The Alpha individual operates on the premise that working relationships (and friendships) like this cannot – or should not – exist. Her page and blog are consistently dedicated to making fun of those who haven’t lived up to her own personal standards. Her work wouldn’t be worth mentioning at all, except for the fact that she has gotten the seal of approval from several notable breastfeeding researchers and advocates, including James Akre, who writes regular (and strikingly misogynist) guest posts for her blog. The woman knows how to get page views and Facebook likes. You have to admire her for that.


But in the immortal words of Stan Lee (and as I keep telling my Marvel comic-obsessed son), with great power comes great responsibility. And when someone with a fair share of public attention does something incredibly harmful, not only to a movement (those invested in creating a more supportive environment among mothers) but more importantly to an individual, that is an abuse of power, and seriously irresponsible.


Here are the facts: The blogger in question stole a photo of a woman in an emotional moment and used it to promote her recurring message that formula feeding parents are lazy and un-invested in their children. The photo was of a woman hooked up to wires, looking at least semi-unconscious, with a baby being held up to her breast. The blogger superimposed the word “obsessed” on the photo, meant in a “positive” way, as in, yes; this woman was obsessed with breastfeeding, which was a good thing because it meant she was properly dedicated. Unlike the rest of you nitwits.


The thing is, that was the antithesis of what this photo meant to the mom featured in it. This was, for her, a memory of something she went through with her child. I don’t know if that memory was positive or negative or something in between, as most postpartum memories are when something goes awry. It’s not my business to know. It’s hers. She didn’t intend for her image to be used this way. We don’t know the backstory behind the image, which I’m sure is human and flawed and beautiful and complicated.


But bloggers like the Alpha person are not complicated. They are simple. They are mean. And mean people suck.


They suck the life out of images like this; make them fodder for a contrived mommy war. They suck the life out of breastfeeding advocacy efforts, because they perpetuate the myth of the “breastapo” by becoming a caricature of that concept.  They suck the joy out of parenting, by making it a competition. They suck the intelligence and nuance out of what could be a productive debate between people who genuinely care about maternal and child health. And they suck the energy out of bloggers like Jessica and myself, who resent that we feel forced into a corner and made to confront this type of bottom-feeding behavior, when we could be focusing our collective efforts on something more productive.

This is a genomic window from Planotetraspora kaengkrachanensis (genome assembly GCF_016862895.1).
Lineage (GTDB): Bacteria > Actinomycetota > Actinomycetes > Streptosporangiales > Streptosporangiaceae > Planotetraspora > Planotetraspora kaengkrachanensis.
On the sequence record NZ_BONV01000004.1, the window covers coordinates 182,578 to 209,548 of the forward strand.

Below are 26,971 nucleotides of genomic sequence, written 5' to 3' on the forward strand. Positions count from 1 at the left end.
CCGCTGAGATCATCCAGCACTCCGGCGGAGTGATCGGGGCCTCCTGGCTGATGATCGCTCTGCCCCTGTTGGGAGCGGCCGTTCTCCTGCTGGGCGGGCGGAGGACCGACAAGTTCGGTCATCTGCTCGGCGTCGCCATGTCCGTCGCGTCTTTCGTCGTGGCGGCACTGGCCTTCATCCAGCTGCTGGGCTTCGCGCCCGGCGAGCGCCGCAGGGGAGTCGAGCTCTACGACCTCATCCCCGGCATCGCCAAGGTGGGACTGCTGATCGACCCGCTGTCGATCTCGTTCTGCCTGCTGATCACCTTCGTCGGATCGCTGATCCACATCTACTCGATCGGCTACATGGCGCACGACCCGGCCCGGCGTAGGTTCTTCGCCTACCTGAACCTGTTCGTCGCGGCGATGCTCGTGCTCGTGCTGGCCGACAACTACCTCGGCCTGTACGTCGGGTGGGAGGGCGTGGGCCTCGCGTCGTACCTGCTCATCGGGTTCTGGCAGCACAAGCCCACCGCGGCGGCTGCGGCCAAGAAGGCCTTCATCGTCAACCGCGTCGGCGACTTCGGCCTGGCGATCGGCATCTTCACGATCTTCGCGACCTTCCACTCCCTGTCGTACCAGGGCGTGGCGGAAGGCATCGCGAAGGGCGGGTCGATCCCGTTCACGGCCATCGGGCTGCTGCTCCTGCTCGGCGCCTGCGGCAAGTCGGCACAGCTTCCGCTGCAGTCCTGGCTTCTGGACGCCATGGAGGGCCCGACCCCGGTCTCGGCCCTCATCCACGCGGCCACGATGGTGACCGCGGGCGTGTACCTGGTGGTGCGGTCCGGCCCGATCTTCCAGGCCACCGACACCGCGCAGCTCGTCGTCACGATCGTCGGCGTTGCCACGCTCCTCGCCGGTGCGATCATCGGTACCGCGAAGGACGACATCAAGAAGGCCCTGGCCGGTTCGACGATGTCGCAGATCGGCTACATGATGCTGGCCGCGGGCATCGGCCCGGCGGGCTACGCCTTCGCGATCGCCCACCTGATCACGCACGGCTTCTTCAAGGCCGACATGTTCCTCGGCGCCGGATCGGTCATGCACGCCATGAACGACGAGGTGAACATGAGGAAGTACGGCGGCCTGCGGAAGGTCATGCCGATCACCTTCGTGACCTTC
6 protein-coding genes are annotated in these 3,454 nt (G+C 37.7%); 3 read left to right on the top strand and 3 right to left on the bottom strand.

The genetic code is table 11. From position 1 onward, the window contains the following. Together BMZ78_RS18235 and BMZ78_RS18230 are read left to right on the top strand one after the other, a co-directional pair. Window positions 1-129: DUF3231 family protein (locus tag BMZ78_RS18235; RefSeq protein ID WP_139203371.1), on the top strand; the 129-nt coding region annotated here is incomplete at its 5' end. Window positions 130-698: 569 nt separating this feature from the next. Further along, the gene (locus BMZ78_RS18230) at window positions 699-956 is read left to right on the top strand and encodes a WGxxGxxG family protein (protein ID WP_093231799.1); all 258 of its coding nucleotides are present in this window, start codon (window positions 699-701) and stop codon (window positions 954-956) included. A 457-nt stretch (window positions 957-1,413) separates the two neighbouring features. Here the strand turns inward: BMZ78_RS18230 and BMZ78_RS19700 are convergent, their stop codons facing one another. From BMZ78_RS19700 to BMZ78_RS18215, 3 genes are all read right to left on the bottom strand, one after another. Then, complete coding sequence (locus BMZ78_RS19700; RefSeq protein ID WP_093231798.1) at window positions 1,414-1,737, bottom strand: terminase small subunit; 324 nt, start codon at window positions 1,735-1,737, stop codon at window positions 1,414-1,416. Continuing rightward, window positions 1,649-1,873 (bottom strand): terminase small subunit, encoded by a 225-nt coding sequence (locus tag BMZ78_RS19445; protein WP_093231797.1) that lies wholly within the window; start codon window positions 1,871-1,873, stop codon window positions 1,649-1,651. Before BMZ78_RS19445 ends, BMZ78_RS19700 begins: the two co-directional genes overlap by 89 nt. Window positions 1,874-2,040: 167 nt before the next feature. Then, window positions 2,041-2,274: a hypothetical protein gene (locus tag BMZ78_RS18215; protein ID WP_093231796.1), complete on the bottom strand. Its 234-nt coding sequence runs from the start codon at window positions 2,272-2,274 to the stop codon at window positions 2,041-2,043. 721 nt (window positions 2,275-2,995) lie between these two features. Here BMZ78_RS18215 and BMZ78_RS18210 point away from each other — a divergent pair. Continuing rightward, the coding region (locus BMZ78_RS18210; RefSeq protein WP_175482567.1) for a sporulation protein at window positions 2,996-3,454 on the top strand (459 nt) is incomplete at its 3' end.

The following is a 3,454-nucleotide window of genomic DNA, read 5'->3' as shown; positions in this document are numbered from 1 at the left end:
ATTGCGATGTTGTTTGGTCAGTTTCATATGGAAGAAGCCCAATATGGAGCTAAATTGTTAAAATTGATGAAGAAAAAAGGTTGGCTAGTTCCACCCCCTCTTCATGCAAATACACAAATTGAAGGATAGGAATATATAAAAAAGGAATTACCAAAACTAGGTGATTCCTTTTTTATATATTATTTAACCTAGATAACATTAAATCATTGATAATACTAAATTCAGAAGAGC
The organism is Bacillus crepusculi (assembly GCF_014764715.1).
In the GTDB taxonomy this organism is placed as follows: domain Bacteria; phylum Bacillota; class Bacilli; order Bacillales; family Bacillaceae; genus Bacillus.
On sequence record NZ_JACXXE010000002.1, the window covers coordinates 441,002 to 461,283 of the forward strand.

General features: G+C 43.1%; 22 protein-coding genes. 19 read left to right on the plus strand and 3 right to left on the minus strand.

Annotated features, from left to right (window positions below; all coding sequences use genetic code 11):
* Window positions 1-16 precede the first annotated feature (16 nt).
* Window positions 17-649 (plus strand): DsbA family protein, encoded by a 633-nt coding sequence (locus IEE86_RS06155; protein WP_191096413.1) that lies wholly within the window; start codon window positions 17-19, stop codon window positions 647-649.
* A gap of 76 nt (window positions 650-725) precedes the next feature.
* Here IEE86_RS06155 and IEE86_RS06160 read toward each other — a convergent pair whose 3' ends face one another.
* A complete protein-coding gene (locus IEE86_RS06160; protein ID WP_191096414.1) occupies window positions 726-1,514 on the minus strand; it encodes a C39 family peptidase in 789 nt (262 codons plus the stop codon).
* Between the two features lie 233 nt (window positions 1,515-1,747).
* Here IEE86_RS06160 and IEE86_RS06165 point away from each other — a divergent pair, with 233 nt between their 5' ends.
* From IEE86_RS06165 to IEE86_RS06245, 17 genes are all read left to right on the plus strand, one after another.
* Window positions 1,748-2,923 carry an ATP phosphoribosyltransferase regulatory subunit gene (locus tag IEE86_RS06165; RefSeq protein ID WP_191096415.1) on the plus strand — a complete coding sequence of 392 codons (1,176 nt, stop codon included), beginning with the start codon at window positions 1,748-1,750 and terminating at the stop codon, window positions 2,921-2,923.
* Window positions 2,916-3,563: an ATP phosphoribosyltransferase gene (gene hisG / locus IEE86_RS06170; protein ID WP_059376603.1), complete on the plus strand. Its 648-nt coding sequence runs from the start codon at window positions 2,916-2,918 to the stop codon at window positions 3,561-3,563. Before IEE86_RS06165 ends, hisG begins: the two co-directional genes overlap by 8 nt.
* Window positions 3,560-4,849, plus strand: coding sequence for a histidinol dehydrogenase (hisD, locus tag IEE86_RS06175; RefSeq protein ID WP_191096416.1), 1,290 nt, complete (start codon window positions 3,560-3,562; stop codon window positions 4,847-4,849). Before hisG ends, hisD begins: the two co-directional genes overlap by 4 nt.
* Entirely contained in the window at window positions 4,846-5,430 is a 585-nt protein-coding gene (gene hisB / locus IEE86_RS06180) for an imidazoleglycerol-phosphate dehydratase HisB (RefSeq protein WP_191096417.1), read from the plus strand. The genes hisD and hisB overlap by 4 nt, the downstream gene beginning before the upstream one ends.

Alpha types will always exist, these parasites that feed on fear, loneliness and feelings of inferiority. But parasites can be stopped if their food source is cut off. That’s why we are asking both of our communities to stop engaging. Don’t be a food source. Don’t visit her site. Don’t comment on the Facebook page, even if it’s to fight back against the hate. Just don’t engage.


If you see people you respect at risk of an infestation, let them know the true nature of the beast. Speak up when respected advocates are partnering with her or linking to her work. Let those around you know that this type of behavior does not advocate breastfeeding; it advocates bullying, shaming and hate.


And if you see one of her memes, post one of your own. One from a time before the internet allowed the best and worst of humanity to be distributed worldwide: Mean People Suck. Because they do.



FFF Friday: “I did not want to fight with my son to breastfeed.”

Welcome to Fearless Formula Feeder Fridays, a weekly guest post feature that strives to build a supportive community of parents united through our common experiences, open minds, and frustration with the breast-vs-bottle bullying and bullcrap.

Please note, these stories are for the most part unedited, and do not necessarily represent the FFF’s opinions. They also are not political statements – this is an arena for people to share their thoughts and feelings, and I hope we can all give them the space to do so. 

Caley should be considered a “breastfeeding success”, by any standards. She nursed for 4 months. She “persevered” through numerous challenges that no sane person would have faulted her for if she’d decided to throw in the nursing cover. She went to LLL, saw lactation consultants, and lived in an area where breastfeeding was the norm (not to mention being a second-generation nursing mom). She did everything “right” (and please note the use of quotation marks, because I obviously don’t believe these words have any place in discussions of infant feeding).

And yet, she still feels like a failure.